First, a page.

Every day when I walk my dog Sunny, I pass by an elderly woman's house. Since she is at the end of our dead-end street, there is no way to avoid her house. She is waiting for me almost every day, without fail. When we first moved in, I found her kind of charming -- I listened to her stories about the neighborhood, her children, her long-dead husband, their business together, etc. After several months, I began to get irritated and silently wished that she wouldn't be waiting there each day. I just wanted to get my dog walk over with and get back home. I had heard all her stories and now was hearing them for the second or third time. I didn't have time for this; I needed to get home to work.
I tried varying the time of the walk in hopes that I would miss her. No luck -- she must have been watching for me from her living room. Suddenly one day she stopped meeting me outside. About a week later, she came back out, and I could tell she was upset. She told me that her son was pressuring her to move into an assisted living facility because he didn't have time to ''deal'' with her any longer. Her heart was breaking.
At that moment I realized how incredibly selfish and shallow I had been acting. What were 10 minutes out of my day to give to this woman who had no other friends or anyone else to talk to? Her son had stopped listening to her stories long ago and she had no one else to tell them to. I commiserated with her about how scary all this must be and told her that no matter what happened I was sure her son wanted her to be well cared for and safe.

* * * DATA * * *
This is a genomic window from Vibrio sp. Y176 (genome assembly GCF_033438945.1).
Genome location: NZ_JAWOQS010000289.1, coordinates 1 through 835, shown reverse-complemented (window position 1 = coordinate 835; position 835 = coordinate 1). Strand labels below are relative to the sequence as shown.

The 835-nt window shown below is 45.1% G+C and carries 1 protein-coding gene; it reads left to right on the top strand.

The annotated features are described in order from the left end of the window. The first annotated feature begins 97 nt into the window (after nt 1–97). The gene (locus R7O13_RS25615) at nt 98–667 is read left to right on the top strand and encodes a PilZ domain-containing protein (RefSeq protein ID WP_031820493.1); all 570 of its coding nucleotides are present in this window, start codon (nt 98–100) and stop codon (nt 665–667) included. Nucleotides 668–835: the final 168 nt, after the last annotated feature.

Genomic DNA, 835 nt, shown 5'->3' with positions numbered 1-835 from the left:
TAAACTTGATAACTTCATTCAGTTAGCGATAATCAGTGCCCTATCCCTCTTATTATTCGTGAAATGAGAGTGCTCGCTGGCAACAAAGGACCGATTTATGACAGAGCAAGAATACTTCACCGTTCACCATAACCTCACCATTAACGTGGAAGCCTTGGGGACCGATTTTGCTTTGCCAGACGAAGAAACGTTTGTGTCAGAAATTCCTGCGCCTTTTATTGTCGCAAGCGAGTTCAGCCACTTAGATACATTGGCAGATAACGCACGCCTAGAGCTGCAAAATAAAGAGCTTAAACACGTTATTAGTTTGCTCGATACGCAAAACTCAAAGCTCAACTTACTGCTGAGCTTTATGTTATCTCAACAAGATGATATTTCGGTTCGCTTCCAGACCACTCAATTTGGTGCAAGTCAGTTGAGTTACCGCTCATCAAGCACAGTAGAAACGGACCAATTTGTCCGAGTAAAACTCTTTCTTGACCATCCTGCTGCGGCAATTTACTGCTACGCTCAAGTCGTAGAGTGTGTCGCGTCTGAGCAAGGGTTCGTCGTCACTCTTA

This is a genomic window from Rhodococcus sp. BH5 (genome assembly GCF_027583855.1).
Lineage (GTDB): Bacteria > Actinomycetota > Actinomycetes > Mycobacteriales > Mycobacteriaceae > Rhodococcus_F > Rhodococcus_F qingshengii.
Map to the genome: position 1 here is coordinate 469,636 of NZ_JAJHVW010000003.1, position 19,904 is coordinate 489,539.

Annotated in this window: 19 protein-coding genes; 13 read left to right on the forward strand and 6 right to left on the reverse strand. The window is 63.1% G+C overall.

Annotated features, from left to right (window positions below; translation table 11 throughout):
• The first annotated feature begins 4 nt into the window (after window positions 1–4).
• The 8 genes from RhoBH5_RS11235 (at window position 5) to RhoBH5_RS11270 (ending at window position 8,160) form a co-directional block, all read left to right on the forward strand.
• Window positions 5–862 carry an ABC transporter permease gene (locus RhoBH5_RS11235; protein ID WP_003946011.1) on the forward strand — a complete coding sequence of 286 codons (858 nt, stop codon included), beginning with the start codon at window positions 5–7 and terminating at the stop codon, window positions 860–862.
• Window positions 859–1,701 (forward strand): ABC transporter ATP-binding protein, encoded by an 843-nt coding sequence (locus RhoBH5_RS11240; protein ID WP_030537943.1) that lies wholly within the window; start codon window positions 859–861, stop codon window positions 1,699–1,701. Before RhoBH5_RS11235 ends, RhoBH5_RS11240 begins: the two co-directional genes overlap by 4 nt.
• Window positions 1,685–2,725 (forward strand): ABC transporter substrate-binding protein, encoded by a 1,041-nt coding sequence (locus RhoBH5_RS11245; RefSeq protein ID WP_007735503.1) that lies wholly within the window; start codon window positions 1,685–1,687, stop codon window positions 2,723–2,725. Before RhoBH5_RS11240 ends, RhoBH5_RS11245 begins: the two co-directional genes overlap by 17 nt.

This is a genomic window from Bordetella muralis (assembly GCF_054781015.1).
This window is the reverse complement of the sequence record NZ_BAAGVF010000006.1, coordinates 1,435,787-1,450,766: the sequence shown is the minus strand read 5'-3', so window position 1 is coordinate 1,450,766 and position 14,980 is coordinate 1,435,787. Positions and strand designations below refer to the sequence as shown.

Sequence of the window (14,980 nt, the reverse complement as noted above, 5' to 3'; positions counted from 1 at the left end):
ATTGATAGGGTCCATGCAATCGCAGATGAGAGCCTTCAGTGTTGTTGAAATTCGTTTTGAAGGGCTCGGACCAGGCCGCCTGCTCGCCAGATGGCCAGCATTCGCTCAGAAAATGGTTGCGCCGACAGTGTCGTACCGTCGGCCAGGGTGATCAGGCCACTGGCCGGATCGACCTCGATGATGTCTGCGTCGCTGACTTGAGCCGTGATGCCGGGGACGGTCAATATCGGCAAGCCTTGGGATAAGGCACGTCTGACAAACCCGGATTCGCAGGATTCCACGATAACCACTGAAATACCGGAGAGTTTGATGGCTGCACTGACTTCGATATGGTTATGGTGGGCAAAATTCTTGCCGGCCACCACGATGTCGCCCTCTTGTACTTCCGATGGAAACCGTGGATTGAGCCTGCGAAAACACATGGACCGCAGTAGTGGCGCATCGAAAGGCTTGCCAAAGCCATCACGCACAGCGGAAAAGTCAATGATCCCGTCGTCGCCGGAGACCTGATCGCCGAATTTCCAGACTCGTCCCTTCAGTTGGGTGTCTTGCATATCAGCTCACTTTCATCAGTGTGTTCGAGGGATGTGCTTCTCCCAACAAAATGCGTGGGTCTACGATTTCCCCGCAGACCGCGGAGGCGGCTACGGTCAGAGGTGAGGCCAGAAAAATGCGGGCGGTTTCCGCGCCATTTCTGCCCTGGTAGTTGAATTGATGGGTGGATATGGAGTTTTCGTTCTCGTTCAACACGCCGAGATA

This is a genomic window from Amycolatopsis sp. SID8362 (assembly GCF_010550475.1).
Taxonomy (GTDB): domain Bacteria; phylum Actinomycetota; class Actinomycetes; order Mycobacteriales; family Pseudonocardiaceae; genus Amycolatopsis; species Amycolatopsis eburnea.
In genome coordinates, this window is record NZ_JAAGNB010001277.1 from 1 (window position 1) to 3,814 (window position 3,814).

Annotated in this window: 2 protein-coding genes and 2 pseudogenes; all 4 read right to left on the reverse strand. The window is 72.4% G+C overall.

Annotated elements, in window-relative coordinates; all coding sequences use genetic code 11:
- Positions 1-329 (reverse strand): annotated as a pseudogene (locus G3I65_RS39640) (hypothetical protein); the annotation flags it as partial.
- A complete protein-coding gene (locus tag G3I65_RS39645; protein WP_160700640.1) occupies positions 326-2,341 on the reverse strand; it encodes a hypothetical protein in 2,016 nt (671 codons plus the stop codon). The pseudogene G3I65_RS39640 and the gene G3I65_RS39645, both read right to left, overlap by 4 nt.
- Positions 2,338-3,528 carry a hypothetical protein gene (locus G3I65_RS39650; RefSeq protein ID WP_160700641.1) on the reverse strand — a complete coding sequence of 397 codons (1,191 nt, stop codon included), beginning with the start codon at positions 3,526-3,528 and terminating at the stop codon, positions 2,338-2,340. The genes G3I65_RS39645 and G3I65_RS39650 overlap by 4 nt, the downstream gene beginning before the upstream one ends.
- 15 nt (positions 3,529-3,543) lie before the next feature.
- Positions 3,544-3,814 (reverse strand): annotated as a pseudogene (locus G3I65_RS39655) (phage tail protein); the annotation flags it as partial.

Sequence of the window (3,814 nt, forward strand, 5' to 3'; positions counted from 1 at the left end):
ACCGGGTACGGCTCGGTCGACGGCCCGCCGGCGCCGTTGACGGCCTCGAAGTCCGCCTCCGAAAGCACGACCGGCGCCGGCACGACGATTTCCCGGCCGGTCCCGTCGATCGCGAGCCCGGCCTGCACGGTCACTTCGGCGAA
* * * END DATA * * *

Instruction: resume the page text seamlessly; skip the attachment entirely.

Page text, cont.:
I rarely see her outside now. When we do see each other, it is from a distance and most often is just a quick wave. She has no more stories to tell me, no more inquiries about my life, and she doesn't want to pet Sunny much anymore. Is she going down hill because she knows what her future holds, or are the reasons I am seeing less and less of her the very reasons her son wants her to move into assisted living? I don't know. But I do know that now I long for her to be waiting in her front yard like she used to. I would love to hear her stories about when her kids were small and our neighborhood was filled with young children playing outside and to see her face light up as she remembers better times. I am ashamed of my previous attitude and impatience.
I have learned a life lesson the hard way -- at someone else's expense -- but I am grateful for this lesson. My wish for all of us this holiday season is that when we feel irritated or impatient with someone, we take a deep breath and relax. Our time and attention could be more valuable to someone else than we realize. We have the power to make a big difference to the folks around us. May we enjoy the season and give of ourselves in the little ways that count the most.